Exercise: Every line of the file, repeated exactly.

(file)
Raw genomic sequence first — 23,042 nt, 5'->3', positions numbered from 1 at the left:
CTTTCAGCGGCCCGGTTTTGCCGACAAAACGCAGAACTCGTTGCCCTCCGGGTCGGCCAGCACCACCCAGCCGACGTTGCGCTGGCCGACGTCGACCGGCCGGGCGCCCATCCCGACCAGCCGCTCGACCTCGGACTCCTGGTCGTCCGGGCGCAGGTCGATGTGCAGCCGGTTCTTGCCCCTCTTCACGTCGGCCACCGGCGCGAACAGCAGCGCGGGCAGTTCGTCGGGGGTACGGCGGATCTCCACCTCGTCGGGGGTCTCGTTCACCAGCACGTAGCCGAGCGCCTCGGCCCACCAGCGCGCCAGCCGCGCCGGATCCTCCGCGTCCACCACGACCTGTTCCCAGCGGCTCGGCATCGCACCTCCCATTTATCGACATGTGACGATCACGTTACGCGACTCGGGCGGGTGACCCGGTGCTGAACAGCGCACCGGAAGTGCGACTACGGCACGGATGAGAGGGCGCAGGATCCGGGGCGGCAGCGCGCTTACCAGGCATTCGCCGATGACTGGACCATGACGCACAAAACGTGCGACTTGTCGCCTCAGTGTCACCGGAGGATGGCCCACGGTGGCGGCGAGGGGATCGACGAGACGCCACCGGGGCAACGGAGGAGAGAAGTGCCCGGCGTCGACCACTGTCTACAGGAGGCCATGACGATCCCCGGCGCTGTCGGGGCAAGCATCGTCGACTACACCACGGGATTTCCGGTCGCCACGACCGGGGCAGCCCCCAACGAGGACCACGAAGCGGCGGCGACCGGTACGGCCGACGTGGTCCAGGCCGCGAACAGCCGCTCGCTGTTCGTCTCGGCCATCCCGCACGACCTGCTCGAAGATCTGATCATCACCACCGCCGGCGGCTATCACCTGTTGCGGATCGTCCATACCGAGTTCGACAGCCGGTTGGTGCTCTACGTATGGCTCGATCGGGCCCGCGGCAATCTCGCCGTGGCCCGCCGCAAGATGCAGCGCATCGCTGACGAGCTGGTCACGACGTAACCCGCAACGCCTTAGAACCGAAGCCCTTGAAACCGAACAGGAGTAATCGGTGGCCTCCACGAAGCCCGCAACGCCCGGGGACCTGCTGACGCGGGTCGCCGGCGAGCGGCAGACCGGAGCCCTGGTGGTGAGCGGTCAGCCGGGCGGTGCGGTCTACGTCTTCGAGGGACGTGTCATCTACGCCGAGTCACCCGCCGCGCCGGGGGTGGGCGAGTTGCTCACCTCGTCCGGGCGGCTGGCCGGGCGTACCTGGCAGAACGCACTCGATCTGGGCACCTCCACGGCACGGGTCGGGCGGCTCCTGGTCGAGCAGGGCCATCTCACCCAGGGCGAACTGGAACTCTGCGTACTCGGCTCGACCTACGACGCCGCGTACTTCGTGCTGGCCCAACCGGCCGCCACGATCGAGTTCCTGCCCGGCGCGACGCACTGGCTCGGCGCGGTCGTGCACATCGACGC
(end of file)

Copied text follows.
Raw genomic sequence first — 23,042 nt, 5'->3', positions numbered from 1 at the left:
CTTTCAGCGGCCCGGTTTTGCCGACAAAACGCAGAACTCGTTGCCCTCCGGGTCGGCCAGCACCACCCAGCCGACGTTGCGCTGGCCGACGTCGACCGGCCGGGCGCCCATCCCGACCAGCCGCTCGACCTCGGACTCCTGGTCGTCCGGGCGCAGGTCGATGTGCAGCCGGTTCTTGCCCCTCTTCACGTCGGCCACCGGCGCGAACAGCAGCGCGGGCAGTTCGTCGGGGGTACGGCGGATCTCCACCTCGTCGGGGGTCTCGTTCACCAGCACGTAGCCGAGCGCCTCGGCCCACCAGCGCGCCAGCCGCGCCGGATCCTCCGCGTCCACCACGACCTGTTCCCAGCGGCTCGGCATCGCACCTCCCATTTATCGACATGTGACGATCACGTTACGCGACTCGGGCGGGTGACCCGGTGCTGAACAGCGCACCGGAAGTGCGACTACGGCACGGATGAGAGGGCGCAGGATCCGGGGCGGCAGCGCGCTTACCAGGCATTCGCCGATGACTGGACCATGACGCACAAAACGTGCGACTTGTCGCCTCAGTGTCACCGGAGGATGGCCCACGGTGGCGGCGAGGGGATCGACGAGACGCCACCGGGGCAACGGAGGAGAGAAGTGCCCGGCGTCGACCACTGTCTACAGGAGGCCATGACGATCCCCGGCGCTGTCGGGGCAAGCATCGTCGACTACACCACGGGATTTCCGGTCGCCACGACCGGGGCAGCCCCCAACGAGGACCACGAAGCGGCGGCGACCGGTACGGCCGACGTGGTCCAGGCCGCGAACAGCCGCTCGCTGTTCGTCTCGGCCATCCCGCACGACCTGCTCGAAGATCTGATCATCACCACCGCCGGCGGCTATCACCTGTTGCGGATCGTCCATACCGAGTTCGACAGCCGGTTGGTGCTCTACGTATGGCTCGATCGGGCCCGCGGCAATCTCGCCGTGGCCCGCCGCAAGATGCAGCGCATCGCTGACGAGCTGGTCACGACGTAACCCGCAACGCCTTAGAACCGAAGCCCTTGAAACCGAACAGGAGTAATCGGTGGCCTCCACGAAGCCCGCAACGCCCGGGGACCTGCTGACGCGGGTCGCCGGCGAGCGGCAGACCGGAGCCCTGGTGGTGAGCGGTCAGCCGGGCGGTGCGGTCTACGTCTTCGAGGGACGTGTCATCTACGCCGAGTCACCCGCCGCGCCGGGGGTGGGCGAGTTGCTCACCTCGTCCGGGCGGCTGGCCGGGCGTACCTGGCAGAACGCACTCGATCTGGGCACCTCCACGGCACGGGTCGGGCGGCTCCTGGTCGAGCAGGGCCATCTCACCCAGGGCGAACTGGAACTCTGCGTACTCGGCTCGACCTACGACGCCGCGTACTTCGTGCTGGCCCAACCGGCCGCCACGATCGAGTTCCTGCCCGGCGCGACGCACTGGCTCGGCGCGGTCGTGCACATCGACGC